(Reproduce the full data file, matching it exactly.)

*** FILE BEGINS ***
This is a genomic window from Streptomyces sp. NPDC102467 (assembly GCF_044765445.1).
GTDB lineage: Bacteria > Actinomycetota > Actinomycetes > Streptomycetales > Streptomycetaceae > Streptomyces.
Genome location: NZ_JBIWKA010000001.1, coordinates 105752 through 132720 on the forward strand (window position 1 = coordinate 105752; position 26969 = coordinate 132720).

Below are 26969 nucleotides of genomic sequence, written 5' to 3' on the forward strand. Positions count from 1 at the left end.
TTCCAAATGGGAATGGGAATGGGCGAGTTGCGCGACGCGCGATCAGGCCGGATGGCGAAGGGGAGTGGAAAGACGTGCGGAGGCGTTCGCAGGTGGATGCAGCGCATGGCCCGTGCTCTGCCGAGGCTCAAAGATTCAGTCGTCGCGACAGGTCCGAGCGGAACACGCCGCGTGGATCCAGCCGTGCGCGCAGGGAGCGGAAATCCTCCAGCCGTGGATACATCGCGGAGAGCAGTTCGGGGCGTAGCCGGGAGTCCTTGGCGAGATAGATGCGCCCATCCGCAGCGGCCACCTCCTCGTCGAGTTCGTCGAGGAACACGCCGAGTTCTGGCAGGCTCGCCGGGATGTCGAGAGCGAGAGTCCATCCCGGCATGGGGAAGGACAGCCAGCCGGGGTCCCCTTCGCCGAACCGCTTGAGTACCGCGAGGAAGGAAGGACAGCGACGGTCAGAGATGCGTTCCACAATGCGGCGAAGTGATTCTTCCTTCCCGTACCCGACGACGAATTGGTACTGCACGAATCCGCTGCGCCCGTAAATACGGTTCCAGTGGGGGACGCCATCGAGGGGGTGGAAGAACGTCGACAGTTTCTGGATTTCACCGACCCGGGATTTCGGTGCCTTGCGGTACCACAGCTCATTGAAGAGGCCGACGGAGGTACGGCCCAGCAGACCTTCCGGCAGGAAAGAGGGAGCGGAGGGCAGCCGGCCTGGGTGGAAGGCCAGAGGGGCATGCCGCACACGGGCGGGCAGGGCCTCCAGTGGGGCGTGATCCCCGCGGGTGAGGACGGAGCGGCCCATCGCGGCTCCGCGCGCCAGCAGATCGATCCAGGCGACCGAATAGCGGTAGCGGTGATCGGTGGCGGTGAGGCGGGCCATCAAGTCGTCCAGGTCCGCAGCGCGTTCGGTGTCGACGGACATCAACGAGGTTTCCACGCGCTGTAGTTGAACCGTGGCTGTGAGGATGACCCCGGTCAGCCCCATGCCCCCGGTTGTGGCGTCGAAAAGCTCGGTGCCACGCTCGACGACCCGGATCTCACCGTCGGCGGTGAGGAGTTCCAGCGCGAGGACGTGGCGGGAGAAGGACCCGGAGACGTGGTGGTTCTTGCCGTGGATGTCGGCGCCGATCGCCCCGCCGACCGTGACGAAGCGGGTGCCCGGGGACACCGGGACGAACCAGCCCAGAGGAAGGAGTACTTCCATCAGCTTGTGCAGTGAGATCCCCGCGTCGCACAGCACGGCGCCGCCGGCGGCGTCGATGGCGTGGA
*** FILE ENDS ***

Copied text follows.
This is a genomic window from Streptomyces sp. NPDC102467 (assembly GCF_044765445.1).
GTDB lineage: Bacteria > Actinomycetota > Actinomycetes > Streptomycetales > Streptomycetaceae > Streptomyces.
Genome location: NZ_JBIWKA010000001.1, coordinates 105752 through 132720 on the forward strand (window position 1 = coordinate 105752; position 26969 = coordinate 132720).

Below are 26969 nucleotides of genomic sequence, written 5' to 3' on the forward strand. Positions count from 1 at the left end.
TTCCAAATGGGAATGGGAATGGGCGAGTTGCGCGACGCGCGATCAGGCCGGATGGCGAAGGGGAGTGGAAAGACGTGCGGAGGCGTTCGCAGGTGGATGCAGCGCATGGCCCGTGCTCTGCCGAGGCTCAAAGATTCAGTCGTCGCGACAGGTCCGAGCGGAACACGCCGCGTGGATCCAGCCGTGCGCGCAGGGAGCGGAAATCCTCCAGCCGTGGATACATCGCGGAGAGCAGTTCGGGGCGTAGCCGGGAGTCCTTGGCGAGATAGATGCGCCCATCCGCAGCGGCCACCTCCTCGTCGAGTTCGTCGAGGAACACGCCGAGTTCTGGCAGGCTCGCCGGGATGTCGAGAGCGAGAGTCCATCCCGGCATGGGGAAGGACAGCCAGCCGGGGTCCCCTTCGCCGAACCGCTTGAGTACCGCGAGGAAGGAAGGACAGCGACGGTCAGAGATGCGTTCCACAATGCGGCGAAGTGATTCTTCCTTCCCGTACCCGACGACGAATTGGTACTGCACGAATCCGCTGCGCCCGTAAATACGGTTCCAGTGGGGGACGCCATCGAGGGGGTGGAAGAACGTCGACAGTTTCTGGATTTCACCGACCCGGGATTTCGGTGCCTTGCGGTACCACAGCTCATTGAAGAGGCCGACGGAGGTACGGCCCAGCAGACCTTCCGGCAGGAAAGAGGGAGCGGAGGGCAGCCGGCCTGGGTGGAAGGCCAGAGGGGCATGCCGCACACGGGCGGGCAGGGCCTCCAGTGGGGCGTGATCCCCGCGGGTGAGGACGGAGCGGCCCATCGCGGCTCCGCGCGCCAGCAGATCGATCCAGGCGACCGAATAGCGGTAGCGGTGATCGGTGGCGGTGAGGCGGGCCATCAAGTCGTCCAGGTCCGCAGCGCGTTCGGTGTCGACGGACATCAACGAGGTTTCCACGCGCTGTAGTTGAACCGTGGCTGTGAGGATGACCCCGGTCAGCCCCATGCCCCCGGTTGTGGCGTCGAAAAGCTCGGTGCCACGCTCGACGACCCGGATCTCACCGTCGGCGGTGAGGAGTTCCAGCGCGAGGACGTGGCGGGAGAAGGACCCGGAGACGTGGTGGTTCTTGCCGTGGATGTCGGCGCCGATCGCCCCGCCGACCGTGACGAAGCGGGTGCCCGGGGACACCGGGACGAACCAGCCCAGAGGAAGGAGTACTTCCATCAGCTTGTGCAGTGAGATCCCCGCGTCGCACAGCACGGCGCCGCCGGCGGCGTCGATGGCGTGGA